Apple says it will back off its plan to break Face ID on independently repaired iPhones. The company’s often contentious relationship with the repair community was tested again when “unauthorized” iPhone 13 screen replacements started resulting in broken Face ID systems. A new report from The Verge says that Apple “will release a software update that doesn’t require you to transfer the microcontroller to keep Face ID working after a screen swap.”
Screen replacements are the most common smartphone repairs. Apple included a new microcontroller in the iPhone 13’s display that pairs each screen with other components in the phone. As iFixit reported, if a third-party repair shop replaced the iPhone 13 display, Apple would disable the phone’s Face ID system.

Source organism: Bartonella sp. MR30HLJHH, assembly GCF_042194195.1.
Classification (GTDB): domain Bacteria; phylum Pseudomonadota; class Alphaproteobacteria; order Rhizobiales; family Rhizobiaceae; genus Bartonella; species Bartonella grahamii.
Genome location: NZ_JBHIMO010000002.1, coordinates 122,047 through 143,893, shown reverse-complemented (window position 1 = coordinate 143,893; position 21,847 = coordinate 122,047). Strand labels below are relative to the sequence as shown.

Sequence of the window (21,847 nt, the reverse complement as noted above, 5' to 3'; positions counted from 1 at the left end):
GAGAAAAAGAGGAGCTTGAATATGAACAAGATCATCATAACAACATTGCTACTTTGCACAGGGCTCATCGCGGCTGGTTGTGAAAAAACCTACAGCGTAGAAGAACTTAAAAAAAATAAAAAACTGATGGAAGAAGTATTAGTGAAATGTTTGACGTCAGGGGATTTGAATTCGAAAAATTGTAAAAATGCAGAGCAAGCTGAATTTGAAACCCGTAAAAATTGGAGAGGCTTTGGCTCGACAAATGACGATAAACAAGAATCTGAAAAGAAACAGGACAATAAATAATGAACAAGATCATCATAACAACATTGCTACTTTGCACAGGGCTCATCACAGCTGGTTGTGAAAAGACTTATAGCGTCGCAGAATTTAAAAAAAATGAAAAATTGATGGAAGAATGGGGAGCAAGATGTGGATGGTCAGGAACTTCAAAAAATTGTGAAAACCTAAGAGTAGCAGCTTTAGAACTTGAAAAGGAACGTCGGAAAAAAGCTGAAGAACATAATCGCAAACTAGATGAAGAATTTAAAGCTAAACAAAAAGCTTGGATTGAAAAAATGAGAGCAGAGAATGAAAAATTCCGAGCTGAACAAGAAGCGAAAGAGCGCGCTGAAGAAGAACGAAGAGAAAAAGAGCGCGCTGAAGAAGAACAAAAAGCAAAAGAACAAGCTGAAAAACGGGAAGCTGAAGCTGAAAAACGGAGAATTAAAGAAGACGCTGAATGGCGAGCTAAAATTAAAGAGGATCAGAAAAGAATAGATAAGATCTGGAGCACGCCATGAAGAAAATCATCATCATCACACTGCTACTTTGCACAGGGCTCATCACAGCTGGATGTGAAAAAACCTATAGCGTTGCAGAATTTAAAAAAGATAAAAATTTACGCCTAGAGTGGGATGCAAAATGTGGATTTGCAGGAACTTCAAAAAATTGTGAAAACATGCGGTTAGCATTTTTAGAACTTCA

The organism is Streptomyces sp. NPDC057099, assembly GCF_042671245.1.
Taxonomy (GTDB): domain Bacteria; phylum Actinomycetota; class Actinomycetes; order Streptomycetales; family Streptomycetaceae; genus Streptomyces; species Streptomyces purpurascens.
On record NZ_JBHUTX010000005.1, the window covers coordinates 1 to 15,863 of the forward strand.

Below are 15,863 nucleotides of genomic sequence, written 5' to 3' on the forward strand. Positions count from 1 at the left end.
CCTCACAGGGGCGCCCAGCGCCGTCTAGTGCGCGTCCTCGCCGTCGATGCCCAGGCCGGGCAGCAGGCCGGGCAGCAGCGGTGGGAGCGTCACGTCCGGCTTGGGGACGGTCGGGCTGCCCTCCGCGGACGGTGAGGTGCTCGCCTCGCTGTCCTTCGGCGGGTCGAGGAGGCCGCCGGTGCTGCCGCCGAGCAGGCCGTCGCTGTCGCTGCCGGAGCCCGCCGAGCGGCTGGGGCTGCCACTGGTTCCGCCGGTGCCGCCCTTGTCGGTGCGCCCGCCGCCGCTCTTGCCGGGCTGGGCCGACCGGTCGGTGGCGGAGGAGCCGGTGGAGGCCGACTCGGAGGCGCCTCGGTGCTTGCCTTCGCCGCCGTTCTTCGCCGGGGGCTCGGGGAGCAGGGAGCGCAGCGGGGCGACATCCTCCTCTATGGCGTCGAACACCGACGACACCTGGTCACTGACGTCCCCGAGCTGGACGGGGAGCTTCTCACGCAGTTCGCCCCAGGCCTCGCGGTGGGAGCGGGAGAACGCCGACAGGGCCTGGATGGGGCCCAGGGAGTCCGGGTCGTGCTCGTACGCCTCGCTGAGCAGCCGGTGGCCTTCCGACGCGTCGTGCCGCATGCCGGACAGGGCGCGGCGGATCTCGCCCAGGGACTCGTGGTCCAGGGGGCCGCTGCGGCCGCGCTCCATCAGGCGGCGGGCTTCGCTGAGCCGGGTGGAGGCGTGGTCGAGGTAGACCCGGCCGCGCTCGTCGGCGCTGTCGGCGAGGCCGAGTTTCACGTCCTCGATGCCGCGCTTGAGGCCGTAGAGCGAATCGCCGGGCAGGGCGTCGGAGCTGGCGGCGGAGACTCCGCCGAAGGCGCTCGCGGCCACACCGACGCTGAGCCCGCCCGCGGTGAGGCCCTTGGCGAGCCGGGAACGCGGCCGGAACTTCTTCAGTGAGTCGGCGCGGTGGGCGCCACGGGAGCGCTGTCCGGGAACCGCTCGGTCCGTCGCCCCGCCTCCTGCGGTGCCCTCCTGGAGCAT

The repair community has started calling this part-dependency trend “serialization.” Basically, each protected component reports a serial number to the OS, and the software keeps track of which serial numbers the device is supposed to have. If you swap out a part, one of the serial numbers will change, and the OS will know about it. In the case of third-party iPhone 13 screen replacements, the phone would say, “Unable to activate Face ID on this iPhone.”
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